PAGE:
Dr. Dallas Willard, a philosophy professor from USC spoke at Biola University this week. I like hearing philosophers speak because they seem to round up all of the little ideas, random thoughts, observations, and whatever else is lying around and stick it all together into a Big Idea. I like Big Ideas. They are easier to get my mind around than lots of little ideas all rolling around and bumping into each other.
He was speaking on Desire and the Will and a few other things. I can’t remember everything he said and I wish I had been taking notes because the things that I do remember were very enlightening. I will probably really butcher what he said but I wanted to write it down before I forget it. The main point that I remember is what makes up an action. He used the acronym VIM. V = vision, I = intention, and M = means. Without all of these three components you cannot act. We need a vision in order to know what we want to do. We need intention in order to follow through with the vision. And we need means in order to bring the vision and intention to fruition. Often we only have one of these three and then the action cannot be brought about. For example, lots of people have exercise equipment sitting around in their garages or basements. They have the means (exercise equipment) but not the vision or intention to actually work out and become healthy.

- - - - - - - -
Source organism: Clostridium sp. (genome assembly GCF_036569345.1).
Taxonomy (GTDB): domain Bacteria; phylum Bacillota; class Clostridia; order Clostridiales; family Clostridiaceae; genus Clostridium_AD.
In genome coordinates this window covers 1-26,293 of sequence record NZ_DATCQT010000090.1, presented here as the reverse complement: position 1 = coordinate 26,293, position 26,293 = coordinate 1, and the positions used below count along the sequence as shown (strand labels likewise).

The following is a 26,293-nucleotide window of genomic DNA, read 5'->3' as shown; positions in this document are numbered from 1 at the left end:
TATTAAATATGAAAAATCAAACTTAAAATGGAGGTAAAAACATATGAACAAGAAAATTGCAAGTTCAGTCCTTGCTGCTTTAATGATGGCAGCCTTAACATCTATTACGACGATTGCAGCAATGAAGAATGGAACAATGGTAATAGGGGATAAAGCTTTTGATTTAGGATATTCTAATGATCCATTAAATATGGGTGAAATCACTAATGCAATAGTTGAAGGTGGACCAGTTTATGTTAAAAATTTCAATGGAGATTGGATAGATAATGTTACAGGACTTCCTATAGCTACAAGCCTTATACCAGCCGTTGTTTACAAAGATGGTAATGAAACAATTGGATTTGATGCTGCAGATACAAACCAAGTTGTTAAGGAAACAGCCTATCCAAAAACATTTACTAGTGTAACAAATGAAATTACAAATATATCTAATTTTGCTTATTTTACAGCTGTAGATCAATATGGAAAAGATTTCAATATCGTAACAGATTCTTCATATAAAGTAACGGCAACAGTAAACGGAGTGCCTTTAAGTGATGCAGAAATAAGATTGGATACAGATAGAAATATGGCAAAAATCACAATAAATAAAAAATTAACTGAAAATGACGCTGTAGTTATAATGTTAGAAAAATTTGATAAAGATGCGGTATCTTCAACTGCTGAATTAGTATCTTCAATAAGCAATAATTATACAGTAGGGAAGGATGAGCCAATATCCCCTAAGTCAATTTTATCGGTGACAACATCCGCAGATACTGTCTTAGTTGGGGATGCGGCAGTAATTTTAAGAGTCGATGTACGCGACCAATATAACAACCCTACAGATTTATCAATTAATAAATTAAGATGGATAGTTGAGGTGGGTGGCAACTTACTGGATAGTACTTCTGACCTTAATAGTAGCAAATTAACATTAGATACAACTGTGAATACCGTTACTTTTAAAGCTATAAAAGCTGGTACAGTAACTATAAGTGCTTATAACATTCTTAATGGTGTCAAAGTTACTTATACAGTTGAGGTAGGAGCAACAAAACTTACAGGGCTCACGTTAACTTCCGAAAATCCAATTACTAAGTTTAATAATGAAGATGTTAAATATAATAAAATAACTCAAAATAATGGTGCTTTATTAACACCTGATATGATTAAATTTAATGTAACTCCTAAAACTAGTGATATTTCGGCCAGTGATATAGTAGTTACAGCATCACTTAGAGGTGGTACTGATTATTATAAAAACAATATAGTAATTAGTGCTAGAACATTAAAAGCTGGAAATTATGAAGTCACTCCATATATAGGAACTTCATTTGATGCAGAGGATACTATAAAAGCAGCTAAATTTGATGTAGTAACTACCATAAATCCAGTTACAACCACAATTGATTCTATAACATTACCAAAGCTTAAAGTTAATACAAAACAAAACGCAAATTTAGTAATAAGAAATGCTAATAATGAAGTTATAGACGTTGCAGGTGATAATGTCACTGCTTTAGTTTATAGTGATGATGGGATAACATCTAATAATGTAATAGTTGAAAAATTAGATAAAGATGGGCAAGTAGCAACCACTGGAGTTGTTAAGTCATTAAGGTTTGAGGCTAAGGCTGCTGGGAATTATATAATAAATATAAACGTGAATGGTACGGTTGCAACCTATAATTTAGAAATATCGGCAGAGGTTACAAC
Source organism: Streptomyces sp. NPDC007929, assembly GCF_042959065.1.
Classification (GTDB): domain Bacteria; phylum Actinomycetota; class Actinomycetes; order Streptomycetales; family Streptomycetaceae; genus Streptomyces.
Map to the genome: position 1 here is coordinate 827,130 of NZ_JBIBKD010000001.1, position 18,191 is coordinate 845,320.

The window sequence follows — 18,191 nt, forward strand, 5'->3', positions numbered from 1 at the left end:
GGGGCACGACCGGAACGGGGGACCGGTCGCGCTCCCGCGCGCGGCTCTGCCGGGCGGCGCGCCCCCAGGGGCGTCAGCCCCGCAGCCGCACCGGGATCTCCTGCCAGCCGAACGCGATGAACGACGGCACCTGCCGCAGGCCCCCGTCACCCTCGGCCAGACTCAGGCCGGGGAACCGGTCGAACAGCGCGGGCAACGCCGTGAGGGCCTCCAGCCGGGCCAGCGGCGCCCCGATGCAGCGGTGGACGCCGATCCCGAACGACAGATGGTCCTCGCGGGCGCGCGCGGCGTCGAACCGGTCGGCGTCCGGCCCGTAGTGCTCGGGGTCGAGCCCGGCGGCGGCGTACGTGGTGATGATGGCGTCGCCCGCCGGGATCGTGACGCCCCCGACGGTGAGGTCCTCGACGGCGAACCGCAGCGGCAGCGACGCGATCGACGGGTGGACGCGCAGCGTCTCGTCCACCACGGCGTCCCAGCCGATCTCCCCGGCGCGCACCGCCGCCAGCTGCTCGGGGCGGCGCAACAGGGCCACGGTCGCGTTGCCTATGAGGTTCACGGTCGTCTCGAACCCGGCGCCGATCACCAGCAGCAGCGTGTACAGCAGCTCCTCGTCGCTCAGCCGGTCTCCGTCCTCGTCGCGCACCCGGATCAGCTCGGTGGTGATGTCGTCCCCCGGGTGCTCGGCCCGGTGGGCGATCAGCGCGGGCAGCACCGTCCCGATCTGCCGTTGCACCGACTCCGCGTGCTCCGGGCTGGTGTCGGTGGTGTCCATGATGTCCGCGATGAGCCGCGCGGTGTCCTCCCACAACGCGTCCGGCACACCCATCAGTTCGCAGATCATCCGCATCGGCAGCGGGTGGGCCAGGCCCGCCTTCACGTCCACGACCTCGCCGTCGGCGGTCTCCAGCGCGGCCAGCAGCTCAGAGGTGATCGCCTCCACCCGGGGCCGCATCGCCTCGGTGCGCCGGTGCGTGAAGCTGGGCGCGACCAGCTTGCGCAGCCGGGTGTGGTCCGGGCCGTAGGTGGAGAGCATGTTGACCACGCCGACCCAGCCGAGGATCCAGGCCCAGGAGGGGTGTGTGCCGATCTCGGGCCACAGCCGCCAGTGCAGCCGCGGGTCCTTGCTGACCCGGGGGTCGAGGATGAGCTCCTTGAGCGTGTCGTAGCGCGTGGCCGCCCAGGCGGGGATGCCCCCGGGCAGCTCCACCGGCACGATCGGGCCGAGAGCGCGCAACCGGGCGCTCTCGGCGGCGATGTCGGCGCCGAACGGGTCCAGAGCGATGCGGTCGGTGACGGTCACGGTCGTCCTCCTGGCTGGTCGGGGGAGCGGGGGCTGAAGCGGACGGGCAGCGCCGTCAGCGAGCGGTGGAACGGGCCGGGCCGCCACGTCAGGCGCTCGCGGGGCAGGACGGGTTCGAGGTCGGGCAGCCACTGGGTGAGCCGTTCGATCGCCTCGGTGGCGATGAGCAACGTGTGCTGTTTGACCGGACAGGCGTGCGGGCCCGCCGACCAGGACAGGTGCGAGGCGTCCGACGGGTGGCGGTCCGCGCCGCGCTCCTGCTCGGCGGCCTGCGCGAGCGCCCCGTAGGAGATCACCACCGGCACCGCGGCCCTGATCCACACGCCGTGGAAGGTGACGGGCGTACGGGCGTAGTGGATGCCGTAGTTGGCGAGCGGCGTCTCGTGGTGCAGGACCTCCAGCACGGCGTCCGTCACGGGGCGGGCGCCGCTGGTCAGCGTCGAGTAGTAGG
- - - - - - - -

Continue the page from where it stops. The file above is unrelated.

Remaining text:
The main thing that struck me about what he said is how important it is to have a proper vision. Without being able to see well, you may be misguided in your intention and use of the means. I started thinking about a driver. If his windsheild is dirty and he cannot see well, he has a poor vision of the road. Even with proper intention (to drive well) and proper means (a car that works well), without a proper vision, it is very likely that he will crash. He will probably end up hurting himself and maybe even those around him. All for lack of a proper vision.
So many of the evil things that people get involved with are due to poor vision. Our “windshields” get dirty and everything is distorted and messed up from there on out. We stop being able to see clearly and even begin to assume that the “muddy windshield” is really the best way to see after all.
I think the saddest part of this whole scenario is when we allow our vision of the Beautiful to be muddied and distorted. Imagine if we only looked at the Mona Lisa (or insert other favorite art piece here) through a piece of streaked glass. She would not look the proper proportions. The coloring would be off and the famous expression would not be quite so enigmatic. But if everyone kept telling us that this is the most beautiful piece of artwork ever created, we would begin to change our perceptions of what is beautiful. (More contemporary example: Sickly stick-thin models in high-fashion magazines.)
Maybe the truly Beautiful is more than we can handle. Maybe we intentionally distort and muddy our vision of the Beautiful because we cannot understand it and we are too lazy to try. How pitiful to live staring through a muddy window when we could look through streak-free glass at the incredible view. And this is not just a dirty So Cal freeway that we are missing out on (like in the example of the driver) but something so much more. Maybe even the image of God.